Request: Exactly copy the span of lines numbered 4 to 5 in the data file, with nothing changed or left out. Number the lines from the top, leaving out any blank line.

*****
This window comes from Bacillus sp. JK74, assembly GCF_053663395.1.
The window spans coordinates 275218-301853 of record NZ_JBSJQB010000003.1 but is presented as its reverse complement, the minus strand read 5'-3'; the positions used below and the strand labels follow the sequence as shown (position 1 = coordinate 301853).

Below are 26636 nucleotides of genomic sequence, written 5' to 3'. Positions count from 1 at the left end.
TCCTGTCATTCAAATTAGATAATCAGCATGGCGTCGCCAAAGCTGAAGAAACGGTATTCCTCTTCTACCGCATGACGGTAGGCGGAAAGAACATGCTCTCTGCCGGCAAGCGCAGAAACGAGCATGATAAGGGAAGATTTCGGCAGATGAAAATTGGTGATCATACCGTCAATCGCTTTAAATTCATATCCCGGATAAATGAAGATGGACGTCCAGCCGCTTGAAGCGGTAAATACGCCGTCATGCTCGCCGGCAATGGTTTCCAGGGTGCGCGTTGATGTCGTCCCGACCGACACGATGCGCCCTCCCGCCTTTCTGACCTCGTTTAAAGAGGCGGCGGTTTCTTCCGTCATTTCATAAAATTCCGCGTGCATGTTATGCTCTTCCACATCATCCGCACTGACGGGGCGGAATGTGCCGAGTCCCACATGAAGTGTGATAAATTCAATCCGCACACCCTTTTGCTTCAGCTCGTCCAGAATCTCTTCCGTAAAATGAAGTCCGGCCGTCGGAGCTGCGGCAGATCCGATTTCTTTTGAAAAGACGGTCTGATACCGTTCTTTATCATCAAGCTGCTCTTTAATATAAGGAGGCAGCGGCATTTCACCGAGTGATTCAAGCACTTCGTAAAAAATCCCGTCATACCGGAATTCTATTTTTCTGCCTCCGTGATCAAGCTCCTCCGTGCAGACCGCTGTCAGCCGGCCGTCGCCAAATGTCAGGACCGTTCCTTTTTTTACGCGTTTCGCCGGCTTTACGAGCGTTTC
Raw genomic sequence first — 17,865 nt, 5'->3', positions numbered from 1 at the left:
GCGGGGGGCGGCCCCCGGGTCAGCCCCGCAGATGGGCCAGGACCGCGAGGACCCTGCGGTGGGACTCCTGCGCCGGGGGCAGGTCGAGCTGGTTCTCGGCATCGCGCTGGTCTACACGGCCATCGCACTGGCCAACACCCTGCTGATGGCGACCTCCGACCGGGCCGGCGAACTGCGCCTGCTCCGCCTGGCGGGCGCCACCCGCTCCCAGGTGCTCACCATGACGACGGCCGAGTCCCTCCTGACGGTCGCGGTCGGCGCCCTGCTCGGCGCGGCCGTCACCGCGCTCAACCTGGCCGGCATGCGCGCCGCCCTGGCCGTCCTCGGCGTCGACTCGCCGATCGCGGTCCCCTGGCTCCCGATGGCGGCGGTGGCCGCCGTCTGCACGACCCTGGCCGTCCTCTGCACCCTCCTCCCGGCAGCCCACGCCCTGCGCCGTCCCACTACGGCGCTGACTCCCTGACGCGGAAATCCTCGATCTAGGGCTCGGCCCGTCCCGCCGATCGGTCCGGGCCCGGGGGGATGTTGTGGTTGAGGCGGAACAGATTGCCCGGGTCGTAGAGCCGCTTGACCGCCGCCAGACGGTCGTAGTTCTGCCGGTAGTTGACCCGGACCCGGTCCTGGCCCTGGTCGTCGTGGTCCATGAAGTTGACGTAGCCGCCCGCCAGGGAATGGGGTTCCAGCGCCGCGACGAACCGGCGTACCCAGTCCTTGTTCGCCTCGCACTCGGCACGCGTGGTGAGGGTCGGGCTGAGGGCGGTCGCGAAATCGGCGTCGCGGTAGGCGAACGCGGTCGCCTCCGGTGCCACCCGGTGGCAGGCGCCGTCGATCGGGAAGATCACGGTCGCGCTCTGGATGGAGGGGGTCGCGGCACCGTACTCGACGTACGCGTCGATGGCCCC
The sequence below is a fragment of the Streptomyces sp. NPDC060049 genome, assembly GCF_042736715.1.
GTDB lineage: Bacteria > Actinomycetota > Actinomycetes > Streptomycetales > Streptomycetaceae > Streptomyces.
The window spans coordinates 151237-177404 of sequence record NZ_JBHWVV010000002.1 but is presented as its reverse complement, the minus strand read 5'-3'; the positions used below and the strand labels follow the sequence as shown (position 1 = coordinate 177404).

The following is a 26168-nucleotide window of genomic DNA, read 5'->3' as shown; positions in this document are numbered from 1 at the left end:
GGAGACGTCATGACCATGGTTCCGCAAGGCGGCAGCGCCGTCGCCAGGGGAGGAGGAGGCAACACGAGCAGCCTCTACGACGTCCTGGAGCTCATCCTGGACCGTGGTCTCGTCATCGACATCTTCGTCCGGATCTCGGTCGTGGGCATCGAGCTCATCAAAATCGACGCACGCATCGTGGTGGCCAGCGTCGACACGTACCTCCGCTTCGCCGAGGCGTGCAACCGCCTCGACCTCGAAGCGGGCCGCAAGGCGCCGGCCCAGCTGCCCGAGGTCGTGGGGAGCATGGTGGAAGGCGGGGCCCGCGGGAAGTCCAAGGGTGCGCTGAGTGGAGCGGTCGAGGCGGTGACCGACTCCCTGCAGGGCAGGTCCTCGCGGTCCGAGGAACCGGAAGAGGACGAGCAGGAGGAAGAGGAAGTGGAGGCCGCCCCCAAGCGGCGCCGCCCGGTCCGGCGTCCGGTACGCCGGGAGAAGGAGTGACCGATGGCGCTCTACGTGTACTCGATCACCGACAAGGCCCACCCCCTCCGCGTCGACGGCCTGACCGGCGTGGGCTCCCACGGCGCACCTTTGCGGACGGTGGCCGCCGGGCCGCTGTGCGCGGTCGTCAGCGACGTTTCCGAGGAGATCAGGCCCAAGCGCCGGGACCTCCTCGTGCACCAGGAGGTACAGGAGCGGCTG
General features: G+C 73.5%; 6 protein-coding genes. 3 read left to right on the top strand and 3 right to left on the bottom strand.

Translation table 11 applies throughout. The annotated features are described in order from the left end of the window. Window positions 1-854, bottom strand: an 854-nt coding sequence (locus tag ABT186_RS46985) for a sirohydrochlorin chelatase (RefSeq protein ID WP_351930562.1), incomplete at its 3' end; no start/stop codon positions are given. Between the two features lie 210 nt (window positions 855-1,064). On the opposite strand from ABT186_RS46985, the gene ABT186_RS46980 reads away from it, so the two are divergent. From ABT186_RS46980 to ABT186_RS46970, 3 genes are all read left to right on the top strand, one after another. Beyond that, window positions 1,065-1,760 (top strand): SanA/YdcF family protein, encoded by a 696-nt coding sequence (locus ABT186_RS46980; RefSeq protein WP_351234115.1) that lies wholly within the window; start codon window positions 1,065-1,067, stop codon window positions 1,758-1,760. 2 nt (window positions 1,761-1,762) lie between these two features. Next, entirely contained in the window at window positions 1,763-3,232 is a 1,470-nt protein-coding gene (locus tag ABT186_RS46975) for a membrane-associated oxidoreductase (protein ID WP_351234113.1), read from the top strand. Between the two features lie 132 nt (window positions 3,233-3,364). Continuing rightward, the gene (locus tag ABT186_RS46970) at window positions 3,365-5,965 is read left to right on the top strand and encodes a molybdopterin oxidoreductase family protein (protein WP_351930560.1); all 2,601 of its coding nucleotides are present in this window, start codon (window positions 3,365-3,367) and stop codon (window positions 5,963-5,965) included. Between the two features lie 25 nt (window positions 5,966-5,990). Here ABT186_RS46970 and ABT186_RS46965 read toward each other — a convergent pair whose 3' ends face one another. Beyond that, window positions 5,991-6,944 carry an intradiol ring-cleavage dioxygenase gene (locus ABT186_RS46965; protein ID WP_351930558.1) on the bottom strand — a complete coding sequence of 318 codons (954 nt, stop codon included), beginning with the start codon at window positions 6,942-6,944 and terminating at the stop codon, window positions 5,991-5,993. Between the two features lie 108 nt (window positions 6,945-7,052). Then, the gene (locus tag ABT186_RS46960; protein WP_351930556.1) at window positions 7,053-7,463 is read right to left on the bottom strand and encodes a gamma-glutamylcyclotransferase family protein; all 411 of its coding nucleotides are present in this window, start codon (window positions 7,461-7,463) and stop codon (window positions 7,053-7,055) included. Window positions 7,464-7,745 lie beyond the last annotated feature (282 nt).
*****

TCCTGTCATTCAAATTAGATAATCAGCATGGCGTCGCCAAAGCTGAAGAAACGGTATTCCTCTTCTACCGCATGACGGTAGGCGGAAAGAACATGCTCTCTGCCGGCAAGCGCAGAAACGAGCATGATAAGGGAAGATTTCGGCAGATGAAAATTGGTGATCATACCGTCAATCGCTTTAAATTCATATCCCGGATAAATGAAGATGGACGTCCAGCCGCTTGAAGCGGTAAATACGCCGTCATGCTCGCCGGCAATGGTTTCCAGGGTGCGCGTTGATGTCGTCCCGACCGACACGATGCGCCCTCCCGCCTTTCTGACCTCGTTTAAAGAGGCGGCGGTTTCTTCCGTCATTTCATAAAATTCCGCGTGCATGTTATGCTCTTCCACATCATCCGCACTGACGGGGCGGAATGTGCCGAGTCCCACATGAAGTGTGATAAATTCAATCCGCACACCCTTTTGCTTCAGCTCGTCCAGAATCTCTTCCGTAAAATGAAGTCCGGCCGTCGGAGCTGCGGCAGATCCGATTTCTTTTGAAAAGACGGTCTGATACCGTTCTTTATCATCAAGCTGCTCTTTAATATAAGGAGGCAGCGGCATTTCACCGAGTGATTCAAGCACTTCGTAAAAAATCCCGTCATACCGGAATTCTATTTTTCTGCCTCCGTGATCAAGCTCCTCCGTGCAGACCGCTGTCAGCCGGCCGTCGCCAAATGTCAGGACCGTTCCTTTTTTTACGCGTTTCGCCGGCTTTACGAGCGTTTC
Raw genomic sequence first — 17,865 nt, 5'->3', positions numbered from 1 at the left: